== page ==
Community Association Legislative Update New Laws for 2018

Community Association Legislative Update New Laws for 2018

2017 was one of the most active legislative years for Community Associations in recent memory. Perhaps it was the Governor’s “official” end of the drought that left State lawmakers with time to micromanage our communities on issues from free speech to solar; from new disclosure obligations to recording fees. Now that the dust has settled, we are left with the following legislation for our communities to adjust to in the coming year. SB 2 (Sen. Toni Atkins) Building Homes and Jobs Act (Imposes a $75.00 fee on recorded real estate transition documents (excluded commercial and residential sales) to provide funds for affordable housing.) Under the guise of funding affordable housing throughout the State, beginning January 1, 2018, SB 2 imposes a $75 fee on every real estate instrument, paper or notice required or permitted by law “per each transaction, not to exceed $225 per transaction.” The fee does not apply to documents recorded in connection with a real estate sales transfer. The fee does attach to grant deeds, deeds of trust, abstracts of judgement, notices of default and liens and releases of liens. In other words, this law will impact community association assessment collection by adding to the fees an association is charged for recorded documents, fees which ultimately will be passed on to the delinquent owner. The author of SB 2 describes the bill as establishing a vital ongoing funding source for affordable housing. The law requires the funds collected be deposited into the Building Homes and Jobs Trust Fund to be allocated to affordable housing programs and to local governments for affordable housing and homeless related programs...
HOA Election Glitches [Part 1]

HOA Election Glitches [Part 1]

Dear Mr. Richardson, Is there any restriction on note taking while inspecting election ballots in a delegate-based election? I believe copying is not allowed, but isn’t note taking considered to be different and unrestricted? Thank you sincerely, T.R., Rancho Santa Margarita Dear T.R., In most HOA elections, any candidate or member may witness the vote counting, under Civil Code 5120, and inspect the ballots after the election, under Civil Code 5125. However, the voting by delegates is not subject to the election procedural requirements of Civil Code 5100-5145, per Civil Code 5100(d). So, during the member voting for delegates, the members may observe the vote counting, but not the voting of the delegates. I cannot imagine the rationale of barring you from taking notes while you inspect the ballots. Thanks for your question,Kelly Kelly, Our management company had our board hire an outside company to mail out ballots, receive them, and count them. The ballots are to be counted at their office and if a homeowner wants to go there for the process they may do so. The company is 30 minutes away. They also put the annual election after the regular homeowner meeting and then the executive meeting so if anyone wanted to stay for the election results they could do so by waiting outside until the board had finished their executive meeting. Some homeowners feel that they are disenfranchising residents. Can you provide some insight? D.H., Newport Beach Dear D.H, The votes must be openly counted at either a membership meeting or at a board meeting convened to count the votes. A meeting at the management company may...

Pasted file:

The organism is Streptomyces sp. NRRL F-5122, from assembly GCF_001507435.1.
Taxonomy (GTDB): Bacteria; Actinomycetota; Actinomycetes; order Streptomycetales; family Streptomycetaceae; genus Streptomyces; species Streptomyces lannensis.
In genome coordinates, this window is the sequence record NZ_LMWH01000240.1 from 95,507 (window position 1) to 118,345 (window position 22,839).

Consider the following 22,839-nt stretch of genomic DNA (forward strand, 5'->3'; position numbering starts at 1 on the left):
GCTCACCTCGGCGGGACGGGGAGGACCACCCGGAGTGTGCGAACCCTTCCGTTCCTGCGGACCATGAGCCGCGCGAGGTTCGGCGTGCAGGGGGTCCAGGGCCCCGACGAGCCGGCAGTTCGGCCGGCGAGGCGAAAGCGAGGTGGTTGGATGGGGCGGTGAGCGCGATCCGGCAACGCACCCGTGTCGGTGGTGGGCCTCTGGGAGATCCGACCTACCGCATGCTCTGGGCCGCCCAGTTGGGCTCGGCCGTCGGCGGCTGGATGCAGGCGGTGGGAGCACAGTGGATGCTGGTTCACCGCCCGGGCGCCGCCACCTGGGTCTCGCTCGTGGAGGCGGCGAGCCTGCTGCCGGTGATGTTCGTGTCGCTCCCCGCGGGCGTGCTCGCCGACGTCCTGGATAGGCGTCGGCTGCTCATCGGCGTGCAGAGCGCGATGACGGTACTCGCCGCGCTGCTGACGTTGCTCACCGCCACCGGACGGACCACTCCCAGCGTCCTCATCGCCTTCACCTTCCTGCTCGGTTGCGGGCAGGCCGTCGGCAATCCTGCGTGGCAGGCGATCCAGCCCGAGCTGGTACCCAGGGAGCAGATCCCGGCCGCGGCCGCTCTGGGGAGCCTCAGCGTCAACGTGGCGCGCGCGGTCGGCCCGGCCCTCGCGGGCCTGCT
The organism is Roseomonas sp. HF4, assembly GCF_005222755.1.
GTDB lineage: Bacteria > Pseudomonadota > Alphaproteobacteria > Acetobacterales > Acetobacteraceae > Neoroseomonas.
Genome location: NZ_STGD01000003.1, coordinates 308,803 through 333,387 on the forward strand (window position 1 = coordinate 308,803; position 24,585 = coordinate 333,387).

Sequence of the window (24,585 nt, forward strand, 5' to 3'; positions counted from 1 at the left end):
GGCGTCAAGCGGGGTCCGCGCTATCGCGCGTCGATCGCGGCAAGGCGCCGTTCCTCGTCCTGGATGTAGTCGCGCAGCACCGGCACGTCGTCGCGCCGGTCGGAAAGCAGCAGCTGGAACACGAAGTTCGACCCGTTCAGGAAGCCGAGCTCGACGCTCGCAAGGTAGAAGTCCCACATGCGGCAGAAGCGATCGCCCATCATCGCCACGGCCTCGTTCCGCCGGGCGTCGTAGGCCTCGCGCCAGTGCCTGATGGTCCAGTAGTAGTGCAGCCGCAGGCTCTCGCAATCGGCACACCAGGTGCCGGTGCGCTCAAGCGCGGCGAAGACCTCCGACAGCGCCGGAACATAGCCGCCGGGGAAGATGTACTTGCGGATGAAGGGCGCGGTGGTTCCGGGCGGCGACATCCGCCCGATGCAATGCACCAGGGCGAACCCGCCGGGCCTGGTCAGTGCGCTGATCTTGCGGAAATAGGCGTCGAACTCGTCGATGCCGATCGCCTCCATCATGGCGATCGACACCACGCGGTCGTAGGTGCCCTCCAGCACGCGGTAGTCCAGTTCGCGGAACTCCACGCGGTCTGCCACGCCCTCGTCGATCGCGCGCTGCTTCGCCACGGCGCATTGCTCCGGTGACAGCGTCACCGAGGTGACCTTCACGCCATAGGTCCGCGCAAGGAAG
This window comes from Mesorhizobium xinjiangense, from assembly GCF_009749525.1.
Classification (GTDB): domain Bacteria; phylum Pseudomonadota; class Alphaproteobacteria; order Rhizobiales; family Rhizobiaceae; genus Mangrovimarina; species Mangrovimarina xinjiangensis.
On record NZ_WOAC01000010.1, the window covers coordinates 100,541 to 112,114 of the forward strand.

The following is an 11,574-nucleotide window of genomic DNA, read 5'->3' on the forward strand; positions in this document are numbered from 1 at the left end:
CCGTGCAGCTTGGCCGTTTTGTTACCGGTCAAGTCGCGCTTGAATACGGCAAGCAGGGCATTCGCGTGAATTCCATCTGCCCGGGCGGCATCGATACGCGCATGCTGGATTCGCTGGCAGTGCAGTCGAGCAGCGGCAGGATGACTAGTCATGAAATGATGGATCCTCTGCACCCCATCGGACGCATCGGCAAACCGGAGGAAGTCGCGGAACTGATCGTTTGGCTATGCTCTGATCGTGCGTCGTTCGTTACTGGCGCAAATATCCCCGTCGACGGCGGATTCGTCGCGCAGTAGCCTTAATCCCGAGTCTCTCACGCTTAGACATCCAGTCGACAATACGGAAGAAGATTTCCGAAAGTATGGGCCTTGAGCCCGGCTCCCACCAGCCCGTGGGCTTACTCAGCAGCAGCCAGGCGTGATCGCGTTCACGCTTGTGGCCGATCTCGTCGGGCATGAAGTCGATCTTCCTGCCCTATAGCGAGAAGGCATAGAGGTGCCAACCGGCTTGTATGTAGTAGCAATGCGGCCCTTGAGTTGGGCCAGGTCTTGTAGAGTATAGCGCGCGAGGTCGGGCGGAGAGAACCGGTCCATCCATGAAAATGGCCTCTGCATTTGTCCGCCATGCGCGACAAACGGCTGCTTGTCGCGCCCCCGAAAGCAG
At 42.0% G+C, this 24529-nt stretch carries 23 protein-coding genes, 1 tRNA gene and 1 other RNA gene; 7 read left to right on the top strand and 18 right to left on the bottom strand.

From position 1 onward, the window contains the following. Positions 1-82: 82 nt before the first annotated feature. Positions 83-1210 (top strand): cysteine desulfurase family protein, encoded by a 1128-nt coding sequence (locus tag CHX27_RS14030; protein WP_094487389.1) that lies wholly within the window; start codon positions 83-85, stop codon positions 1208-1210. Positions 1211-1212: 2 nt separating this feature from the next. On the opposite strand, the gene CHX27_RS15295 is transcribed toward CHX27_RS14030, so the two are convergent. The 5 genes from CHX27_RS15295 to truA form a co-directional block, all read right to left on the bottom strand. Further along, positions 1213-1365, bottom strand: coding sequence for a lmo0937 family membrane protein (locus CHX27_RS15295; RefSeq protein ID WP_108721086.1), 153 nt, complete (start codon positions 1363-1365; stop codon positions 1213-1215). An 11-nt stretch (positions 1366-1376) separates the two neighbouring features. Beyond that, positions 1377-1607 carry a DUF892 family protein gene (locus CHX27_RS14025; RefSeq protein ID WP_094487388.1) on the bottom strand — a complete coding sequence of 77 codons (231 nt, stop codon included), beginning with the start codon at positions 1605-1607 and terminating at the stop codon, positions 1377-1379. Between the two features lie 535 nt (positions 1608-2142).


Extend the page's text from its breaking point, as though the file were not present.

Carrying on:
What Sacramento Did For (Or is it to?) HOAs in 2017

The California Legislature was quite active this year in creating laws affecting HOAs, as six bills take effect in 2018. SB 2 Senate Bill (SB) 2, known as the “Building Homes and Jobs Act”, was signed by the Governor on September 29 as an urgency statute, which means it took effect on the day it was signed. Its stated goal is to increase housing supply and reduce homelessness, and it creates a fund called the “Building Homes and Jobs Trust Fund. The new statutes are Government Code Section 27388.1 and Health and Safety Code Sections 50470 and 50470.5. The Fund will receive the proceeds from a new tax of $75 per document on documents recorded with County Recorders, except for documents recorded as part of a transfer of property ownership. Despite being called an urgency statute, it practically does not begin until January 1, 2018, when the County Recorders start collecting the $75 fee on recorded documents. In the future, various documents commonly recorded by HOAs will be subject to the $75 fee, such as amendments to CC&Rs, common area alteration agreements, and liens and lien releases. Delinquent members will now face an additional $150 cost, as the cost to the HOA of recording an assessment lien and later removing the lien will be passed along to the member as part of the delinquency. AB 534 A bill which brings some help to HOAs is Assembly Bill (“AB”) 534. Civil Code 4615 previously barred contractors from recording a mechanics lien (yes these in the future will also be subject to SB 2’s $75 fee) against an entire condominium project...